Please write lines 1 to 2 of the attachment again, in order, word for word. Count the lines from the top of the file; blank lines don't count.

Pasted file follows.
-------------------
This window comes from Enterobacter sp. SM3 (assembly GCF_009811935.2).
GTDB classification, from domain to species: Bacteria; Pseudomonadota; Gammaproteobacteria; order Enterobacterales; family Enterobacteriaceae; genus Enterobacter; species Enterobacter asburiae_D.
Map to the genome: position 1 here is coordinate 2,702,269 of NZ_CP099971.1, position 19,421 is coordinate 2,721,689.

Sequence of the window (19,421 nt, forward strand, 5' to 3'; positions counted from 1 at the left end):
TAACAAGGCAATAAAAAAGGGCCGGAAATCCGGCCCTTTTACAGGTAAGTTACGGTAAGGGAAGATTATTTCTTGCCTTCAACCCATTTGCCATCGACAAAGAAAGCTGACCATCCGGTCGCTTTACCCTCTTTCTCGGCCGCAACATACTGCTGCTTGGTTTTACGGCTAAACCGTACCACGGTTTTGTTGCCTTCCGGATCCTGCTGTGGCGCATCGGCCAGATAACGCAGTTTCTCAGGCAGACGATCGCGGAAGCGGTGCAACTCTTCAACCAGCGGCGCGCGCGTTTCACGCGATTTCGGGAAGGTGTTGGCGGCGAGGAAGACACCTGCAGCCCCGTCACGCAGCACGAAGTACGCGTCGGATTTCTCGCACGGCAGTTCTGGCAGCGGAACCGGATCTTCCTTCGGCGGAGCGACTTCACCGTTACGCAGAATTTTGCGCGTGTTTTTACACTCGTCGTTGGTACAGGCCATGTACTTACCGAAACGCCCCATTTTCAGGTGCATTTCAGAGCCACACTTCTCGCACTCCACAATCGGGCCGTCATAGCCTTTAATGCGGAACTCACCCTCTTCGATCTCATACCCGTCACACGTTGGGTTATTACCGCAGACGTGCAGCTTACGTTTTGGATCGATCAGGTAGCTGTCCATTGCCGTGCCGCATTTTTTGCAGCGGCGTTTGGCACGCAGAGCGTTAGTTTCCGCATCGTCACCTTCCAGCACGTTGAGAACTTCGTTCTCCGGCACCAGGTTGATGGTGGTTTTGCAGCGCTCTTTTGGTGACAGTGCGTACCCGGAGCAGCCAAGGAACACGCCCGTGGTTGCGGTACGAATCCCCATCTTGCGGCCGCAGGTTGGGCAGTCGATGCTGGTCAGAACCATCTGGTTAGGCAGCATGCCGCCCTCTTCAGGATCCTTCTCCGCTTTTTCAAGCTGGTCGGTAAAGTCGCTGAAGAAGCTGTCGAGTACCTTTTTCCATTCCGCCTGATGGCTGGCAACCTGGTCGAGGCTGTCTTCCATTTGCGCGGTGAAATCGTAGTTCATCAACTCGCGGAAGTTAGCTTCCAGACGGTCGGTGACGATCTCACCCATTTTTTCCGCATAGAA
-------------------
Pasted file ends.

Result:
This window comes from Enterobacter sp. SM3 (assembly GCF_009811935.2).
GTDB classification, from domain to species: Bacteria; Pseudomonadota; Gammaproteobacteria; order Enterobacterales; family Enterobacteriaceae; genus Enterobacter; species Enterobacter asburiae_D.